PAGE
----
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AI and Big Data in Future Energy Systems

Smart Grid_021523A
[Smart Grid - StateTech]

- Overview

As electricity demand grows and decarbonization efforts intensify, power systems become increasingly complex. In the past, the grid directed energy from centralized power stations. Today, power systems increasingly need to support multi-directional power flow between distributed generators, the grid and consumers. 

The growing number of grid-connected devices, from electric vehicle (EV) charging stations to residential solar installations, makes traffic flow more unpredictable. At the same time, connections between power systems and the transport, industry, construction and industrial sectors are deepening. The result is a greatly increased need for information exchange, and as power systems continue to evolve, more powerful tools are needed to plan and operate power systems.

This need comes as the capabilities of artificial intelligence (AI) applications are rapidly evolving. As machine learning (ML) models become more advanced, the computing power required to develop them has doubled every five to six months since 2010. 

So it’s no surprise that the energy industry is taking early steps to harness the power of AI to increase efficiency and accelerate innovation. The technology is uniquely positioned to support the simultaneous growth of smart grids and the massive amounts of data they generate. 

Smart meters generate and send thousands of times more data points to utilities than their analog predecessors. New equipment for monitoring grid power flows delivers an order of magnitude more data to operators than the technology they are replacing. It is estimated that wind turbines around the world generate more than 400 billion data points each year.

This volume is a key reason why energy companies view AI as an increasingly important resource. One recent estimate suggests that AI already serves more than 50 different purposes in energy systems, and that the technology market in this area could be worth as much as $13 billion.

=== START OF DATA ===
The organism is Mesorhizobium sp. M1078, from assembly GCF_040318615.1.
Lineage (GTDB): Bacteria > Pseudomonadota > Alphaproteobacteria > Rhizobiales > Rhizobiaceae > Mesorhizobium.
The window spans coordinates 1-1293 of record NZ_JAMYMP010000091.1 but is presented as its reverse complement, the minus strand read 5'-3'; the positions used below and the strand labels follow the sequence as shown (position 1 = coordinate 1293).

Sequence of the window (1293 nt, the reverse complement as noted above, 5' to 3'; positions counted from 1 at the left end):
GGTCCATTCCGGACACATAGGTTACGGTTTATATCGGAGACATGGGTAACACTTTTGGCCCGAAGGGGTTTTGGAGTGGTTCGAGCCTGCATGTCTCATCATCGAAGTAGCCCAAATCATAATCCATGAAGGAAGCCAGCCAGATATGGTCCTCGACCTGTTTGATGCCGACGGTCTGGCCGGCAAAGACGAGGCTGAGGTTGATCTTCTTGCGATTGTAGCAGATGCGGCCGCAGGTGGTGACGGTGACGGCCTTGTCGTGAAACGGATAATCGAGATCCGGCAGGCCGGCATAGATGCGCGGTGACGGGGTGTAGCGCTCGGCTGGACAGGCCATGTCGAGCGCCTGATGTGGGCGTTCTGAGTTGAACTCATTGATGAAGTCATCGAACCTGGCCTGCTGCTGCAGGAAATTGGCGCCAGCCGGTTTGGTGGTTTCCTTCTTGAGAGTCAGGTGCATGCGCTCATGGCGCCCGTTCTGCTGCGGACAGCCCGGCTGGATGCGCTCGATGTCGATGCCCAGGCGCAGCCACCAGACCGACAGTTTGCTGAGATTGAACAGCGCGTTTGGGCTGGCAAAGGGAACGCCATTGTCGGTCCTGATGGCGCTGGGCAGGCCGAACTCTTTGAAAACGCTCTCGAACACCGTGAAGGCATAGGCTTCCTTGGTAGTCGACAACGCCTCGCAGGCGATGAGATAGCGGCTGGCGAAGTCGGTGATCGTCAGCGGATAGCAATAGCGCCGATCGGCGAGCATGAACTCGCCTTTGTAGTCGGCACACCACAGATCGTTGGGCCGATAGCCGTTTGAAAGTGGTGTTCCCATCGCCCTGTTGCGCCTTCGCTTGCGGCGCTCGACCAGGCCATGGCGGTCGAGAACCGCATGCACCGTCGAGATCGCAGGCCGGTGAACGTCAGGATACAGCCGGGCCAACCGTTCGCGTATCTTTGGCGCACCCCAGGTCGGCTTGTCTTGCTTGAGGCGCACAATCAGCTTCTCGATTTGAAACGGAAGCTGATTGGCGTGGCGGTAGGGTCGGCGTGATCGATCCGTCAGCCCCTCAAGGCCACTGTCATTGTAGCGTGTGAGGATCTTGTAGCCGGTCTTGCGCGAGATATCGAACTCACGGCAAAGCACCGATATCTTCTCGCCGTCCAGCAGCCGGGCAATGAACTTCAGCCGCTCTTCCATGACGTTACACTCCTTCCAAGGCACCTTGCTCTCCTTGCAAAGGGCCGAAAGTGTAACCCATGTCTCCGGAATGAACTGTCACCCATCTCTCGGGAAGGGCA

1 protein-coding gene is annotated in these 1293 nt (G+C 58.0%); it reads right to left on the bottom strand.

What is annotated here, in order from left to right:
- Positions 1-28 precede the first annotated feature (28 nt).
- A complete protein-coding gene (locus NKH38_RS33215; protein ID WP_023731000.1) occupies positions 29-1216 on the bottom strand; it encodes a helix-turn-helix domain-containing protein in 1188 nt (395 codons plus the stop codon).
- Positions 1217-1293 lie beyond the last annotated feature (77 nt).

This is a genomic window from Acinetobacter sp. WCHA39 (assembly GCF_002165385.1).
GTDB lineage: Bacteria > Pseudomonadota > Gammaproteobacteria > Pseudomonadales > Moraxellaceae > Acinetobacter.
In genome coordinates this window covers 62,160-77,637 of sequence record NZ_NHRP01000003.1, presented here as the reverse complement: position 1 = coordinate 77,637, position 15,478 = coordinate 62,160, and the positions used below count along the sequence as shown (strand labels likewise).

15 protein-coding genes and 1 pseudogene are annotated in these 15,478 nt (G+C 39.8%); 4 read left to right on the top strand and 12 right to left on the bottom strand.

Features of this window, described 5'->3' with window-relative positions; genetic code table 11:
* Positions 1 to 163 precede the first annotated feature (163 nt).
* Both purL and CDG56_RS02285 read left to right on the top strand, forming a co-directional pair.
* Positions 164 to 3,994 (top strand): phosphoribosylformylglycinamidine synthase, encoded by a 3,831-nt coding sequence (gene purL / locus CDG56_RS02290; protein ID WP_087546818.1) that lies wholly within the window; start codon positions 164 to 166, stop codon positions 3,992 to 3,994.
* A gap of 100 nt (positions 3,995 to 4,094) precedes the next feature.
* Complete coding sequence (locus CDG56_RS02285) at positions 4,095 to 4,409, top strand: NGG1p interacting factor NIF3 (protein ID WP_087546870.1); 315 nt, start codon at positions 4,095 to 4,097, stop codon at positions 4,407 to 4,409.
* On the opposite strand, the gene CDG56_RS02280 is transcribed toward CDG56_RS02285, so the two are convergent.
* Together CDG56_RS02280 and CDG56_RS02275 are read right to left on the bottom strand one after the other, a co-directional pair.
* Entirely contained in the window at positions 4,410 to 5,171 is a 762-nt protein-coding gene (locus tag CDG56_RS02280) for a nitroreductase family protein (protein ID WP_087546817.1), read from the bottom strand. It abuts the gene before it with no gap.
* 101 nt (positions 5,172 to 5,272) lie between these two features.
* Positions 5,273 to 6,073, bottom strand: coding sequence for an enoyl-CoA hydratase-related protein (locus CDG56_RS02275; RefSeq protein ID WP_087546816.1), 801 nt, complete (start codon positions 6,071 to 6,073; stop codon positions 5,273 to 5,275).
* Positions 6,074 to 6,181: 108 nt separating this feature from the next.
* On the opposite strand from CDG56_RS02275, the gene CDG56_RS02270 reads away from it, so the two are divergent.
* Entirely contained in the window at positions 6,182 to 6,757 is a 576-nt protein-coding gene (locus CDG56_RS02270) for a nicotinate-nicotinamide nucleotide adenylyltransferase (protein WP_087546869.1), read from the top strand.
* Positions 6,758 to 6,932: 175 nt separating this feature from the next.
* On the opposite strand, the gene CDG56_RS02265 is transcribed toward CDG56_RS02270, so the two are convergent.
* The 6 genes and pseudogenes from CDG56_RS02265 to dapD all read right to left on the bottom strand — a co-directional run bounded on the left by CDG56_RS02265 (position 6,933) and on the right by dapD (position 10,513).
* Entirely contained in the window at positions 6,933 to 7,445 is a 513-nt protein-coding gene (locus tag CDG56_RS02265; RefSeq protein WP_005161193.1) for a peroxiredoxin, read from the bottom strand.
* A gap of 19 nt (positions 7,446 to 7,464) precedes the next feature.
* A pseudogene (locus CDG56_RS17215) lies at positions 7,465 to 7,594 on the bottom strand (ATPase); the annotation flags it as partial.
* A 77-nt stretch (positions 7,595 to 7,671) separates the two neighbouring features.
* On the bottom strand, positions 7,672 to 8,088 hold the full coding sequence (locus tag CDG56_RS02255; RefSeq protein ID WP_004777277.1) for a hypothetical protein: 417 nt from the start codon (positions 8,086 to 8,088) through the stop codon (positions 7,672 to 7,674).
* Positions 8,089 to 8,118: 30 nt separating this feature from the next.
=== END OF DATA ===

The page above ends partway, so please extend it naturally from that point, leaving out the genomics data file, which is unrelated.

- Big Data in Energy Systems and Applications

Energy systems are becoming more complex and advanced as new concepts for energy production and utilization stem from technological developments. Sensors collect vast amounts of data during the generation, transmission, distribution and consumption of energy. The increasing complexity of energy systems requires finding new ways to use engineering experience and data collection to improve decision-making. 

With the expansion and interconnection of energy networks, the energy market is becoming more and more expansive. We are now facing the era of the Internet of Things and the Internet of Energy. Against this backdrop, big data in the energy industry, energy systems and applications is emerging as a crucial new frontier. 

Operational data on monitoring and data acquisition, energy management, distribution management, distributed energy management, and many more applications are now too complex to be processed with traditional methods and methods. 

Research efforts and many applications have proven that advancing bid data analysis is critical for improving the design, operation, and maintenance of energy systems, and has led to new advanced energy applications. 

- From Big Data To Big Insights